How to Police Your Food: A Story of Controlling Homes and Bodies in the Early Age of Manufactured Foods is a talk about three concerns of our day: food, knowledge, and control. The concerns are anchored in debates over environmental and public health inside a world of manufactured, industrial food. Cohen will talk about the dawn of that manufactured food system to show the basis for and consistency of such anxieties. As it were, the biggest story of agriculture and food from the mid-1800s to early 1900s is one of shifts in control from the field to the kitchen, from the farm to the city, from production to consumption. Those trends grew substantially across the 1900s, but their shape was put in place early in the century. In the midst of those massive changes, domestic economists, chemists, and grocers engaged in intense arguments over the best way to police the food of new urban households. Taste, smell, and sight had long provided ways to judge the quality and presumed purity of foods. Those were measurements of the body derived from daily experience. But just as the household body was challenged by new foods from outside sources—some domestic, some foreign—so too did officials challenge the value of evidence from individual bodies in protecting that space. This talk focuses on debates between the value of bodily knowledge and the incursion of analytical evidence during the so-called pure food crusades. Those debates highlighted a struggle between household management (what foods were brought into the house) and individual health (how to assure sustenance and nourishment). It’s all very familiar as we struggle, to this day, to manage relationships between food, bodies, and the land.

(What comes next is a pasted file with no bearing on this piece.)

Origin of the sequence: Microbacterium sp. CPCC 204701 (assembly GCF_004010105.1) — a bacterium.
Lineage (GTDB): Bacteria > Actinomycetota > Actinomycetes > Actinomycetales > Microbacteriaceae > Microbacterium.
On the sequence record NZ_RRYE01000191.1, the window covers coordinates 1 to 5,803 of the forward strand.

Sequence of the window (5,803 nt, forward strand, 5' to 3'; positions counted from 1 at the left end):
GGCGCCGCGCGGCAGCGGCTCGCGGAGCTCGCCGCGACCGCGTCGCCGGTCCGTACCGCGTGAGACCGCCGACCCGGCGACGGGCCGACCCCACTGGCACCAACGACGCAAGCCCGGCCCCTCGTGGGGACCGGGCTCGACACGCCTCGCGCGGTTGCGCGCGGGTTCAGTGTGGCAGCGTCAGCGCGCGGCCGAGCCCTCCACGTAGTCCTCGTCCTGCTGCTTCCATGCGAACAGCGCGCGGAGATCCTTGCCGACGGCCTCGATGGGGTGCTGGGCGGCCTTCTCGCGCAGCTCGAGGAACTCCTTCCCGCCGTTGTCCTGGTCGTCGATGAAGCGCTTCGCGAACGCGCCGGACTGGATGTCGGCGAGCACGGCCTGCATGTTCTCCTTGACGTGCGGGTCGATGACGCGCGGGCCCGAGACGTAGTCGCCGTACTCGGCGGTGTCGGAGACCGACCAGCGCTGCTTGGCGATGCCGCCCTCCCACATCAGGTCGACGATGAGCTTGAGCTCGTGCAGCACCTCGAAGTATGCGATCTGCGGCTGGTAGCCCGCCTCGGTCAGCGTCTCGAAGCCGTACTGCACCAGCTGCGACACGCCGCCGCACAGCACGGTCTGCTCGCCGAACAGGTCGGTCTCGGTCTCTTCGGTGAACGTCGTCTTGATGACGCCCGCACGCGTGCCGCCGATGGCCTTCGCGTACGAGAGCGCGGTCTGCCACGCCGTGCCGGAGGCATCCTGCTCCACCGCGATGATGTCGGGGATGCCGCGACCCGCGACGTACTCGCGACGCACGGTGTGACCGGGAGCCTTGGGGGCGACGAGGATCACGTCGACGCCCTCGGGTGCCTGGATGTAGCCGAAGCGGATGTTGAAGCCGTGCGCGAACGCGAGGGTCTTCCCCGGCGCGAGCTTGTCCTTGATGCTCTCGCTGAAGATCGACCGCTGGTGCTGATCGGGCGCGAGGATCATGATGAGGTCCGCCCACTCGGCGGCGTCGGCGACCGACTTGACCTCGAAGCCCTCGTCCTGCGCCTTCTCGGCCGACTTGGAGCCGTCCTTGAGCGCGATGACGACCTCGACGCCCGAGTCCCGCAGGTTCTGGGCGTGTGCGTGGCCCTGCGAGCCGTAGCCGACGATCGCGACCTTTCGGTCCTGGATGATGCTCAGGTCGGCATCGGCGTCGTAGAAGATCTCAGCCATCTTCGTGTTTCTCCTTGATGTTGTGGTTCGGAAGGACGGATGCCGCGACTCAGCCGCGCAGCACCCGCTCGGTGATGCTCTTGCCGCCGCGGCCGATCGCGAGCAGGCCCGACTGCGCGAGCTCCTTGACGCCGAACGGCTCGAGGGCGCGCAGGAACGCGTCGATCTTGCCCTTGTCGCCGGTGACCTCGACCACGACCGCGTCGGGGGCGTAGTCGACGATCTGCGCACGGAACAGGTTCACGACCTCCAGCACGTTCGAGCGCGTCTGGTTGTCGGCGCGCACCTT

Benjamin R. Cohen is assistant professor in the Engineering Studies and Environmental Studies Programs at Lafayette College in Easton, PA. From 2005-2011, Cohen was a visiting assistant professor in the Department of Science, Technology, and Society [STS] at the University of Virginia. Holding STS, history, and environmental studies together, his interests sit at the intersection of the histories of science, technology, and the environment, with particular attention to industrial agriculture from the 19th century to today.